15 January 2014, Lagos – Indications emerged on Tuesday that the Final Investment Decision for the Brass LNG project located in Bayelsa State might suffer a further delay due to the shareholding vacuum created by the exit of ConocoPhillips and low interests from financiers, among other critical challenges.
A source close to the project, who pleaded not to be named because he was not authorised to speak on the subject, told our correspondent that the coast was not clear for the project’s FID to be taken any time soon.
This, he said, was because the shareholding lacuna created by the exit of ConocoPhillips had yet to be resolved as no company had showed interest in taking up the 17 per cent stake left by the firm.
According to the shareholding structure of the Brass LNG, the Nigerian National Petroleum Corporation holds 49 per cent; Eni, 17 per cent; ConocoPhillips, 17 per cent; and Total, 17 per cent.
The FID on the project suffered a major setback when ConocoPhillips announced the intention to divest its Nigerian assets. Though it signed a purchase agreement for the Brass LNG in a $1.5bn asset acquisition deal with Oando Plc, the latter had terminated the deal, leaving the 17 per cent shareholding interest held by ConocoPhillips hanging.
“With the exit of ConocoPhillips from the Brass LNG project, it has been challenging finding who will replace it and take over its shareholding. The shareholding of ConocoPhillips has been marketed globally and no company has shown interest,” the source said.
The source said every shareholder involved in the Brass LNG project had a gas supply commitment, adding that Agip and Chevron, were expected to provide about 5.0 trillion cubic feet and 2.3TCF of gas, respectively.
Total is expected to supply about 3.2TCF of gas, while ConocoPhillips is also expected to provide about 2.3TCF.
But the source explained that ConocoPhillips’ exit from the two-train, 10 million-metric tonne per year project had thrown the feedgas supply plans into disequilibrium.
“If there is no shareholder ready to take over the shareholding of ConocoPhillips and its gas supply commitment, the FID cannot happen,” the source explained.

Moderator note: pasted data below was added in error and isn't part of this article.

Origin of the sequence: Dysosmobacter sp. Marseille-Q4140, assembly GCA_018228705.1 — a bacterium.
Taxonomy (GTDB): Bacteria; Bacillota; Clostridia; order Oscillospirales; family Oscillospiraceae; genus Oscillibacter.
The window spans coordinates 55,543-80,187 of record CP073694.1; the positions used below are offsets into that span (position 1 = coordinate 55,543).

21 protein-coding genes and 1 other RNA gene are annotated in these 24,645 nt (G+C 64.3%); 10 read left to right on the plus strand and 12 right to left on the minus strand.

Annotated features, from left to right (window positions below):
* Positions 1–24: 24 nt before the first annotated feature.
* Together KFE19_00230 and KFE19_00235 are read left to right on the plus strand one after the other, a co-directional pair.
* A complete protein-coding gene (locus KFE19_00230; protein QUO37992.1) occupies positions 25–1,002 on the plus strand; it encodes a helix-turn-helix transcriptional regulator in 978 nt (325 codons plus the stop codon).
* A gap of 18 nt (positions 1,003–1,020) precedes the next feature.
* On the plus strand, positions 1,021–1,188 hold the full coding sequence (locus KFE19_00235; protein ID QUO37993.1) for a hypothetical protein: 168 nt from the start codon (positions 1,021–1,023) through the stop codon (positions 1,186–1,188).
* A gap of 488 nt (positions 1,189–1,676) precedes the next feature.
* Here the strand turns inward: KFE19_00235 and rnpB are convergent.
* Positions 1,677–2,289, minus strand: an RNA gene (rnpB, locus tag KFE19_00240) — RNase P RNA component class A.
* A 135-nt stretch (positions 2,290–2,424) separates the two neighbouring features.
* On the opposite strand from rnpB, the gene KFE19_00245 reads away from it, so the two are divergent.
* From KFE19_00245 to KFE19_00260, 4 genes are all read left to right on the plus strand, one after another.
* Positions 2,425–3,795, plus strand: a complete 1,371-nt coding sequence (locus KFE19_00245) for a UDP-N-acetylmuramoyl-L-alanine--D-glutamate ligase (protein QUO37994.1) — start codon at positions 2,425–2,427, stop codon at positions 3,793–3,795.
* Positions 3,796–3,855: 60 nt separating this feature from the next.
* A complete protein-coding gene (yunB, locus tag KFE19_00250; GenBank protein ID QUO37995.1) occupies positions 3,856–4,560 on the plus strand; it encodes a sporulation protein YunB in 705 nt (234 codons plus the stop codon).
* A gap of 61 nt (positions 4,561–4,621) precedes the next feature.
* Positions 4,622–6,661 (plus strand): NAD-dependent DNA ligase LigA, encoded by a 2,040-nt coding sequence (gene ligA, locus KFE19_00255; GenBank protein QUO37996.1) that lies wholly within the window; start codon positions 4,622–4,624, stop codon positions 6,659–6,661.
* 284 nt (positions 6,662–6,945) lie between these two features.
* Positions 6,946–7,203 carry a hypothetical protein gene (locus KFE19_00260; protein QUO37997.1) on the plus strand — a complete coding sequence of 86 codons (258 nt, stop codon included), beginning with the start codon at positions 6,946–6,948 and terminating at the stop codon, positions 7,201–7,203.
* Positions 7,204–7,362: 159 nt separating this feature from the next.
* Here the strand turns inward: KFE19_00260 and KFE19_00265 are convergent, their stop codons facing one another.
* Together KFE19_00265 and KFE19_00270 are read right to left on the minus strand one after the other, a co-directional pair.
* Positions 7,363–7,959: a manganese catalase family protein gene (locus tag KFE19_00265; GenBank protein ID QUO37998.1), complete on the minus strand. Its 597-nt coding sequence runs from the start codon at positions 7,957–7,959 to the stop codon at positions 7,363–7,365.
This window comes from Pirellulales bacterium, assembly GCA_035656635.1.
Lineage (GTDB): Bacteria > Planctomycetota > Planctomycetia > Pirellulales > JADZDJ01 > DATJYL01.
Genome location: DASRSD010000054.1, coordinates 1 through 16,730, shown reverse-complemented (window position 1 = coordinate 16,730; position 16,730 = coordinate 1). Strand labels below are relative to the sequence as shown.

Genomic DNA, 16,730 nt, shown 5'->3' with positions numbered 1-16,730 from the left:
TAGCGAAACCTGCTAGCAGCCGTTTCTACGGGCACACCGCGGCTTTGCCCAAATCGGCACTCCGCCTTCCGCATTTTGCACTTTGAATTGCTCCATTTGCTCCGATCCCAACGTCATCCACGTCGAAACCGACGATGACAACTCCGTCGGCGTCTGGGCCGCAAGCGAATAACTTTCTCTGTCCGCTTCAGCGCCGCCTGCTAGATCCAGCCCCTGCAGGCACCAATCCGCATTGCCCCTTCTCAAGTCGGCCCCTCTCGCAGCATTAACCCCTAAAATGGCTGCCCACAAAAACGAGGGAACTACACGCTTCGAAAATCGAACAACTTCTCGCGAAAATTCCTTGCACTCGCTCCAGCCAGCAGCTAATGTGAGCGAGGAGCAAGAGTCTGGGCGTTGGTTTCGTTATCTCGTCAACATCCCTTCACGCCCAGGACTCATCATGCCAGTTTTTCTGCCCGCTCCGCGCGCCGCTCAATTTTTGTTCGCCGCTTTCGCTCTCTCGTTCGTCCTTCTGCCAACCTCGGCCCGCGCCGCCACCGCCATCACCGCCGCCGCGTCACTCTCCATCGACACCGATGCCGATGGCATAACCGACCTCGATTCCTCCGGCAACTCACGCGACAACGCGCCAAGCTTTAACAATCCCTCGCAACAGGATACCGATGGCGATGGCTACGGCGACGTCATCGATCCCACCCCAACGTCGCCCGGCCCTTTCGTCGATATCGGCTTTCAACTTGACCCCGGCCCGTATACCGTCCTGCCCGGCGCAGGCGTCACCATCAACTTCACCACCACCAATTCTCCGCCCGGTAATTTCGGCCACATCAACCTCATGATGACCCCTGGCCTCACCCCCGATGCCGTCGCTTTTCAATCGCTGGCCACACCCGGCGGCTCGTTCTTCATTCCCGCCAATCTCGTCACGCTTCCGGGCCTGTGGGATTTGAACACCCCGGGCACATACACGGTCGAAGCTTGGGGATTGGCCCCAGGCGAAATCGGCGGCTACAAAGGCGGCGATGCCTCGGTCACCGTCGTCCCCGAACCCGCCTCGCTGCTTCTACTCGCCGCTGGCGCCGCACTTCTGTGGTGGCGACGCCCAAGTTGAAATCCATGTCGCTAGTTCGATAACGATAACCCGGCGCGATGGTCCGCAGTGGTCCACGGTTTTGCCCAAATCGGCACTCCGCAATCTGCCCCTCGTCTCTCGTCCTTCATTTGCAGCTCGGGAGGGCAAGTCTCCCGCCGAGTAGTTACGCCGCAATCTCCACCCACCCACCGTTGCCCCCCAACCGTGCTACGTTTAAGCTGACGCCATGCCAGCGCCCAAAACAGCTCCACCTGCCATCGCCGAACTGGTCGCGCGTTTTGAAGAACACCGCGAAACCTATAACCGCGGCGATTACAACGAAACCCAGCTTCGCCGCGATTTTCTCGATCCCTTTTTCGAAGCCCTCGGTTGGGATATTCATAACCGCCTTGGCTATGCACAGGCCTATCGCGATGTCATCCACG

According to him, the LNG business is a capital-intensive venture that cannot take off without completed gas supply agreements.
Before ConocoPhilips’ exit, the Chairman, Board of Brass Liquefied Natural Gas, Dr. Jackson Gaius-Obaseki, had expressed hope that the project would take off on or before the end of the first quarter of 2013 – The Managing Director, BLNG, Mr. Lorenzo Di Lorenzo, had said contracts for the construction of gas trains engineering and procurement, onshore and offshore works, including loading facilities, had been awarded to Bechtel.
Big projects like Brass are funded through equity and loans, but the source said no known bank, whether locally or internationally, had agreed to fund the project.
He said, “Brass LNG has a lot of problems. One of them is that there are no financiers yet. There are no known banks, whether in Nigeria or outside, that have agreed to fund the construction of the project.
“The direct agreement, which is one of the agreements signed for the project, was signed by the shareholders and a financial consultant. This shows there is no lender yet.”
When contacted, the General Manager, External Relations, Brass LNG Limited, Mr. Gabriel Obando, said, “Thanks for your interest in the Brass LNG project. We, however, have no comments on your questions at the moment.”
The FID for the project had suffered several postponements as it should have been taken in December 2006 and later in December 2008. It was also postponed to the first quarter of 2011, with construction expected to start by mid-2011. It was subsequently postponed in 2012 to the first quarter of 2013.
– The Punch